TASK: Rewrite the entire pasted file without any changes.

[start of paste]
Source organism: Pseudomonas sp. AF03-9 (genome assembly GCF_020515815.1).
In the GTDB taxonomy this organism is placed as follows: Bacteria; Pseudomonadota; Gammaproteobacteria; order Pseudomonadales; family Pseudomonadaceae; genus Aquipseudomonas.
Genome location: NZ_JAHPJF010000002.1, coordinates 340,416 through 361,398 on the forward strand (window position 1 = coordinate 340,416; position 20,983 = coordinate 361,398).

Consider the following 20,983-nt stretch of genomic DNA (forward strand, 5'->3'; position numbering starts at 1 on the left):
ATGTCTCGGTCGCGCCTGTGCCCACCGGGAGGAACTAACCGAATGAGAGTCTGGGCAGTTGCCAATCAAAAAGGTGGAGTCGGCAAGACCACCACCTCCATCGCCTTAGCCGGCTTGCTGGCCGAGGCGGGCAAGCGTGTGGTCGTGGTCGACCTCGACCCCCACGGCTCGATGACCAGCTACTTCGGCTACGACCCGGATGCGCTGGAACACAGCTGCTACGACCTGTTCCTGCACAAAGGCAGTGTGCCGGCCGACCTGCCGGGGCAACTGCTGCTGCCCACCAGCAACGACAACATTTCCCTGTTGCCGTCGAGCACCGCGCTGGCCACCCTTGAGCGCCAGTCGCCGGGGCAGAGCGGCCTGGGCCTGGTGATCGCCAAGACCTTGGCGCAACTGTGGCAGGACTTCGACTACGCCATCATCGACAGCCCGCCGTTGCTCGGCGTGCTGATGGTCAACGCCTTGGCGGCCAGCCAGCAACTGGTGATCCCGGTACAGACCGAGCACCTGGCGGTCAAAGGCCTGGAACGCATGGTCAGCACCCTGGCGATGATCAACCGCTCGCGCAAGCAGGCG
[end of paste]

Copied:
Source organism: Pseudomonas sp. AF03-9 (genome assembly GCF_020515815.1).
In the GTDB taxonomy this organism is placed as follows: Bacteria; Pseudomonadota; Gammaproteobacteria; order Pseudomonadales; family Pseudomonadaceae; genus Aquipseudomonas.
Genome location: NZ_JAHPJF010000002.1, coordinates 340,416 through 361,398 on the forward strand (window position 1 = coordinate 340,416; position 20,983 = coordinate 361,398).

Consider the following 20,983-nt stretch of genomic DNA (forward strand, 5'->3'; position numbering starts at 1 on the left):
ATGTCTCGGTCGCGCCTGTGCCCACCGGGAGGAACTAACCGAATGAGAGTCTGGGCAGTTGCCAATCAAAAAGGTGGAGTCGGCAAGACCACCACCTCCATCGCCTTAGCCGGCTTGCTGGCCGAGGCGGGCAAGCGTGTGGTCGTGGTCGACCTCGACCCCCACGGCTCGATGACCAGCTACTTCGGCTACGACCCGGATGCGCTGGAACACAGCTGCTACGACCTGTTCCTGCACAAAGGCAGTGTGCCGGCCGACCTGCCGGGGCAACTGCTGCTGCCCACCAGCAACGACAACATTTCCCTGTTGCCGTCGAGCACCGCGCTGGCCACCCTTGAGCGCCAGTCGCCGGGGCAGAGCGGCCTGGGCCTGGTGATCGCCAAGACCTTGGCGCAACTGTGGCAGGACTTCGACTACGCCATCATCGACAGCCCGCCGTTGCTCGGCGTGCTGATGGTCAACGCCTTGGCGGCCAGCCAGCAACTGGTGATCCCGGTACAGACCGAGCACCTGGCGGTCAAAGGCCTGGAACGCATGGTCAGCACCCTGGCGATGATCAACCGCTCGCGCAAGCAGGCG